While their music is hardly melancholy, there is a sad backstory. The group lost their bassist, Gaku Takanashi, who appears on half the tracks here: this would be his final recording. Guitarist David Phelps’ tune Keep the Blue Side Up opens it with an upbeat, catchy soukous guitar flair, then Dan Stein’s organ solo takes the music toward gutbucket organ groove before Phelps returns to with a metal attack. Meanwhile, the rhythm section – Takanashi’s bass and Todd Isler’s drums – follow a carefree tropical shuffle. 

Olinda – by Isler and Fender Rhodes player Adam Morrison – is a starry boudoir soul jam with more than a hint of roots reggae, Phelps’ slide guitar adding unexpected Hawaiian flavor as Leo Traversa’s hammer-on bass riffs weave through the mix. How I learned Not To Worry, another Phelps tune, is a syncopated oldschool soul song without words, with more of that keening slide guitar and Takanashi’s bass percolating over the organ.

The lively Strut Orange brings to mind steel guitarist Raphael McGregor’s adventures in instrumental southern rock. Freight Liner, also by Phelps, is a more tipetoeing, New Orleans-flavored strut, Phelps’ exchanges with Morrison’s organ bringing to mind vintage 60s Mulatu Astatke Ethiopian funk before the guitar goes in a shreddier direction.

Maracuja, an Isler tune, has a catchy oldschool soul melody over an animatedly shuffling maracatu groove, Phelps’ hard funk lines and detours toward metal flaring overhead. Sookie’s Rhumba, by Traversa, keeps the soul ambience simmering as Isler flits along on his rims, Phelps adding warm, Smokey Robinson-esque lines until the bass signals a shift into bubbling West African territory. 

Their take of Pat Metheny’s Sirabhorn is part twinkling Hawaiian seascape, part Carnaval them, another showcase for Phelps’ sunbaked slide work. His original The Penguin comes across as Peter Gabriel-era Genesis motoring through an oldschool soul groove with unexpected, tongue-in-cheek success: imagine a more original, focused Dopapod.

First Principle, by Stein is a dub reggae jam as organist Brian Charette might do it, with a little Beatlesque psychedelia thrown into the mix. Phelps’ solo guitar tribute to his bassist friend Gaku, A Man And His Dog closes the album on a steady, warmly reflective, pastoral note.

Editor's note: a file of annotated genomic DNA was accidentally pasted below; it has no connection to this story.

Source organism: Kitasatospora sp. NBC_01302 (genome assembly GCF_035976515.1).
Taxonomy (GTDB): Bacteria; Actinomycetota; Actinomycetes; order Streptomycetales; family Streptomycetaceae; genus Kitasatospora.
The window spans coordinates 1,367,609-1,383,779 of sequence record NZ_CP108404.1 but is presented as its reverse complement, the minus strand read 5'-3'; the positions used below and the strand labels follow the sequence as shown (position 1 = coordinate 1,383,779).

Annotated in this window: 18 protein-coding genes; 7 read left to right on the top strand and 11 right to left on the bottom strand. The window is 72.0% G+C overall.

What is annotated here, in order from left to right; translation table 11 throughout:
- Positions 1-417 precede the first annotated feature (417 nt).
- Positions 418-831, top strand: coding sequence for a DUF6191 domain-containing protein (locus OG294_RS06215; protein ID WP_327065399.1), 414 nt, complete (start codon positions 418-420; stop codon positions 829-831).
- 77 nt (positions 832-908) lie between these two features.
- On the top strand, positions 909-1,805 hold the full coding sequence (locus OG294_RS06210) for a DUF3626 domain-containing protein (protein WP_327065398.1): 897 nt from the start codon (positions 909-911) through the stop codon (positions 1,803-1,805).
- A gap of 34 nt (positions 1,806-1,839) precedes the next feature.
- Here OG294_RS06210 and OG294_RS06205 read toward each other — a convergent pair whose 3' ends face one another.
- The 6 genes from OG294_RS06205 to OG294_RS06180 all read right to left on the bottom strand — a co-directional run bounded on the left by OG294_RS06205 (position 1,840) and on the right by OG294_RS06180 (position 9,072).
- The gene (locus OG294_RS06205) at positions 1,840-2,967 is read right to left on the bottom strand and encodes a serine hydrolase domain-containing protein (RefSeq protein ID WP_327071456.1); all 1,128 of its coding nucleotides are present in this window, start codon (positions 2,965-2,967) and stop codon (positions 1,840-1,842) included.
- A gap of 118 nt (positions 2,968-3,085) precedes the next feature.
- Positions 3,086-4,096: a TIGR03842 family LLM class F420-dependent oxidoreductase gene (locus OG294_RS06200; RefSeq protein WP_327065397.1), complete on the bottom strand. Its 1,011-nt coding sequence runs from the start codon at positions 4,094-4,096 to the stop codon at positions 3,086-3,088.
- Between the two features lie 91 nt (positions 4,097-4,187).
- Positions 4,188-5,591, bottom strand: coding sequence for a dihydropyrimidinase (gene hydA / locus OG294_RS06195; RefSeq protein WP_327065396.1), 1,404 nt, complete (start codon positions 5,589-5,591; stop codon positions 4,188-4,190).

A Lushly Kinetic Album and a Chelsea Show by Inventive String Quintet Sybarite5

String quintet Sybarite5’s imaginative instrumental reinventions of Radiohead songs earned them worldwide acclaim, but their Thom Yorke fixation is only part of the picture. On their latest album, Outliers – streaming at Bandcamp – they bring their signature lush, kinetic sound to a collection of relatively brief, energetically balletesque pieces by some of their favorite indie classical composers. The result is part contemporary dance soundtrack, part 21st century chamber music: the connecting thread is tunefulness. They’re bringing that blend to a show at the Cell Theatre on Dec 7 at 8 PM; cover is $27.

The album opens with the catchy, punchily circling Getting Home (I must be…), by Jessica Meyer, the violins of Sami Merdinian and Sarah Whitney bustling tightly alongside Angela Pickett’s viola, Laura Metcalf’s cello and Louis Levitt’s bass.

Yann’s Flight, by Shawn Conley vividly echoes Philip Glass’ work for string quartet, right down to the dancing pizzicato from the bass and the cello’s stern counterpoint. As the group build the piece, hints of an Irish reel contrast with stillness, then more triumphantly rhythmic images of flight.

Eric Byers’ Pop Rocks is a playful, coyly bouncing staccato web of cell-like, Glassine phrasing. Dan Visconti’s triptych Hitchhiker’s Tales begins with the alternating slow swoops and momentary flickers of Black Bend, slowly morphing into a majestic blues with some snazzy, slithery, shivery work from the violins. The considerably shorter Dixie Twang gives the group a launching pad for icepick pizzicato phrasing, followed by another miniature, Pedal to the Metal, where they scamper together to the finish line.

They dig into the punchy, polyrhythmic scattato of Revolve, by Andy Akiho, with considerable relish; Levitt’s understated, modal bassline anchors the lithe theme, the violins eventually rising to a whirlwind of blues riffage. Mohammed Fairouz’s Muqqadamah, which follows, is the most pensive, airy, baroque-flavored track here.

The rest of the album is inspired by dance styles from around the world and across the centuries. The band expand deviously from a stark, wickedly catchy 19th century minor-key blues theme in Kenji Bunch’s Allemande pour Tout le Monde. Daniel Bernard Roumain’s Kompa for Toussaint also builds out of a minor-key oldtime blues riff to some neat, microtonal hints of a famous Nordic theme, then an enigmatic mist. Sarabande, another Byers piece, slowly emerges from and then returns to a wistful spaciousness.

The album’s most shapeshiftingly catchy track, Michi Wiancko’s Blue Bourée blends blues, the baroque and a little funk. The final number is Gi-gue-ly, by cinematic violist/composer Ljova, a delicious, Balkan-inflected, trickily syncopated tune that grows to pulsing misterioso groove. It’s a party in a box, probably the last thing a lot of people would expect from a contemporary classical string ensemble.